Written by Matt Wixon
Wixon: Prime Prep mess proves UIL's process for reviewing transfers -- using DECs -- is 'seriously flawed'
After the District 11-3A executive committee finished voting on the eligibility of Prime Prep Academy students Wednesday, Deion Sanders asked a question of the media gathered at the Dallas ISD administration building.
“Would you guys be standing right here today,” Sanders said, “if my name wasn’t on the school?”
Some of them certainly wouldn’t be. So for the last two weeks, as the eligibility of Prime Prep student-athletes was discussed, Sanders’ celebrity served a good purpose.
It brought more attention to the University Interscholastic League’s process for reviewing transfers, and it’s a process that’s seriously flawed.
That showed as the District 11-3A executive committee ruled three basketball players who transferred from Arlington Grace Prep ineligible: junior Emmanuel Mudiay and seniors Karviar Shepherd and Damon Collins. One Grace Prep transfer, senior Jordan Mickey, was ruled eligible by a 3-2 vote.
How was Mickey’s case different? I’m not sure. He got yes votes from Irving North Hills athletic director Ben Hunt, who declined comment after the meeting, and from Roosevelt athletic director John Simon and Wilmer-Hutchins athletic director Elzie Barnett, who left the meeting quickly and didn’t return phone calls.
No explanation was given during the discussion by the 11-3A voting members from Ferris, Irving North Hills, Madison, Roosevelt and Wilmer-Hutchins. Nobody asked why Mickey, who attended Richardson Berkner as a freshman and sophomore and still lived in Richardson while attending Grace Prep last year, now has a Dallas address.
There were very few questions at all. There wasn’t much discussion on the players who were ruled ineligible, either. Part of the reason could be that the committee voted Wednesday on the eligibility of a whopping 26 transfers to Prime Prep.
How could the committee members have the time to properly review that many transfers? They didn’t even have the paperwork until a week ago, and it was still being updated by Prime Prep during the last week.
Typically, the transfer of a big-time college recruit will be scrutinized. The parents might appear before the executive committee and perhaps the player, too. The player’s new coach might speak in defense of the player’s transfer.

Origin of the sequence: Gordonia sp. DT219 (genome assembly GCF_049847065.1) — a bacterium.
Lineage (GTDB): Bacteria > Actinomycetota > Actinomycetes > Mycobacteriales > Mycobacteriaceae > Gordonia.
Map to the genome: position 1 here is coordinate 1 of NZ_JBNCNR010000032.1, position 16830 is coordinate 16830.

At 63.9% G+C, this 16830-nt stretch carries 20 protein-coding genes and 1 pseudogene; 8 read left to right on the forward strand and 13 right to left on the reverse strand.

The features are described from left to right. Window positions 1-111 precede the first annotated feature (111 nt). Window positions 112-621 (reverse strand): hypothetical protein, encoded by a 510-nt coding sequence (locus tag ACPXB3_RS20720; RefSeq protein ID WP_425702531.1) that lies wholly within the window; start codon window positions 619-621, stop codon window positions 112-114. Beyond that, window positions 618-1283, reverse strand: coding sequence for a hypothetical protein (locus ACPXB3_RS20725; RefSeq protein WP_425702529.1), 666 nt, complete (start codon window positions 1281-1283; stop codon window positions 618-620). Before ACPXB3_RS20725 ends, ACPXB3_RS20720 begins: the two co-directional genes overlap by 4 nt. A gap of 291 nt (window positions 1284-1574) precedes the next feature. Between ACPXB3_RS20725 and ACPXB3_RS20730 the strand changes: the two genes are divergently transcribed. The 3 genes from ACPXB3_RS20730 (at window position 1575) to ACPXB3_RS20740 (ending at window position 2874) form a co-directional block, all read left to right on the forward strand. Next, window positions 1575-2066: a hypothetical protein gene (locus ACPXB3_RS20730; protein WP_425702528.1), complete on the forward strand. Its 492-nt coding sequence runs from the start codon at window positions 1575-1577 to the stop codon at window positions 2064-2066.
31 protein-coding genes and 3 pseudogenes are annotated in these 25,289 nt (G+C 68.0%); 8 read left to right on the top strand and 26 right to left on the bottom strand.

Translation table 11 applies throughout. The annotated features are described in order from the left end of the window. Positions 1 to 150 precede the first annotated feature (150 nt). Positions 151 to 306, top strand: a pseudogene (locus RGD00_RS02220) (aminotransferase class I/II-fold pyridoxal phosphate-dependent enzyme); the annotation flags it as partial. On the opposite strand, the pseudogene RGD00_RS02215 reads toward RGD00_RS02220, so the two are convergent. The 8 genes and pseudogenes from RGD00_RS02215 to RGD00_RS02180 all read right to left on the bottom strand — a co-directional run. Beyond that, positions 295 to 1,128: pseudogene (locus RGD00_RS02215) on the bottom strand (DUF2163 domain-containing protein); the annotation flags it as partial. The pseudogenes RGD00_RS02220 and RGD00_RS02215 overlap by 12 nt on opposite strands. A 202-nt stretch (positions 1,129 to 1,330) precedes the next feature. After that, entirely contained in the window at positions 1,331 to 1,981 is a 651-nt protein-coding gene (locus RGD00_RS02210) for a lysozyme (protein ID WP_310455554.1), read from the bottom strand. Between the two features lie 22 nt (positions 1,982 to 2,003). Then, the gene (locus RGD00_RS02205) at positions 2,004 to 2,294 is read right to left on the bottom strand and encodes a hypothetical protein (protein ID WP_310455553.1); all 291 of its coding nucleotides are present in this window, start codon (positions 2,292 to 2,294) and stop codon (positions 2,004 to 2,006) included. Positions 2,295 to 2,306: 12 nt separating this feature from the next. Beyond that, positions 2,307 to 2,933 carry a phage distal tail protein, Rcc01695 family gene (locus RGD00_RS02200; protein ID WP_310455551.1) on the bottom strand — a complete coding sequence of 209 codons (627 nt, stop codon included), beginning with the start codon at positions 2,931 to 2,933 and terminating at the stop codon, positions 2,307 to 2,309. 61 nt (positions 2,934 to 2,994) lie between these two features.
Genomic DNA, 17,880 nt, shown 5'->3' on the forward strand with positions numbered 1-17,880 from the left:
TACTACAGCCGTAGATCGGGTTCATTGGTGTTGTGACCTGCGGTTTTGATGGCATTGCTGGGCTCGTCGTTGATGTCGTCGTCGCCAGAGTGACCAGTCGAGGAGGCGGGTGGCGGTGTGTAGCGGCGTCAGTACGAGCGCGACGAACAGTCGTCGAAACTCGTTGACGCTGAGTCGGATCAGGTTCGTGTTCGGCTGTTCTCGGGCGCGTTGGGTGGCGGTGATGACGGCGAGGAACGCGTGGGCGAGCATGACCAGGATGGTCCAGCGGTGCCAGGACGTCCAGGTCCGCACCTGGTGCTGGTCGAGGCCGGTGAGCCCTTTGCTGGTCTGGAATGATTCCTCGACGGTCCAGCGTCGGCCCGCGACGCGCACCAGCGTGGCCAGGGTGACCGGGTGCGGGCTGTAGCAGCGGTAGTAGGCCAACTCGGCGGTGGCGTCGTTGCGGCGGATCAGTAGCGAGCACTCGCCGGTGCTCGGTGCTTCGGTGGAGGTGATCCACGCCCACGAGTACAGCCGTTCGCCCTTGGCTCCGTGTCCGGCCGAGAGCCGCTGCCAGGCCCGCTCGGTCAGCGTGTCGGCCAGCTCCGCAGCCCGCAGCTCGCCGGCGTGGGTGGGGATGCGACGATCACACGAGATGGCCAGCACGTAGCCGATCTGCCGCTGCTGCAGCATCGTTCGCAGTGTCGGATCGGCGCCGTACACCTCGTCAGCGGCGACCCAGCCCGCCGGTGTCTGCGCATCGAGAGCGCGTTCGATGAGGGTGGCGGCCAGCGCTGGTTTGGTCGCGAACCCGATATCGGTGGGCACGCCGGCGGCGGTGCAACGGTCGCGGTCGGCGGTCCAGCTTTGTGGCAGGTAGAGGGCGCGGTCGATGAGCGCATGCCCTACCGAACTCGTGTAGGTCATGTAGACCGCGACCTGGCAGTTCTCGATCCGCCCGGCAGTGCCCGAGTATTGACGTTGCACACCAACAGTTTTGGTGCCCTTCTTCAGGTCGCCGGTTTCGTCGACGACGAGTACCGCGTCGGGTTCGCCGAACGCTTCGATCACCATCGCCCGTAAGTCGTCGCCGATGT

That’s for one big-time player. On Wednesday, the 11-3A executive committee ruled on three of them in a span of five minutes. Mudiay (scholarship offers from Kentucky and Kansas) and Shepherd (orally committed to TCU) got red lights and Mickey (orally committed to LSU) got the green.
“I’m surprised and I’m outraged that we could pass all of the other children, except for a handful, under the same set of circumstances,” Prime Prep co-founder D.L. Wallace said. “Our organization is prepared to go to the fullest extent to take care of our children.”
That means appealing to the UIL. That might get some more Prime Prep athletes eligible, but the UIL might look at four players from the same basketball team transferring, along with Grace Prep-turned-Prime Prep coach Ray Forsett, and decide Mickey shouldn’t be eligible.
This circus isn’t over yet. And even after the Prime Prep players’ eligibility is resolved, it will continue. The high-school transfer game is like a sport in itself, with kids switching schools all over.
Maybe circus isn’t the right description, because the transferring kids don’t have to jump through any hoops. They just need approval from the district executive committees, which often don’t have the resources or willingness to put teeth into the rule that forbids transferring for athletic purposes.
There’s no easy way to stop all the transferring. The executive-committee process isn’t adequate and the UIL doesn’t have the time to fairly review them. That could be why, until 1981, the UIL forced every freshman, sophomore or junior who transferred to sit out one year of varsity play.
I doubt that rule will ever return. But I didn’t see a lot of fairness in what happened Wednesday.
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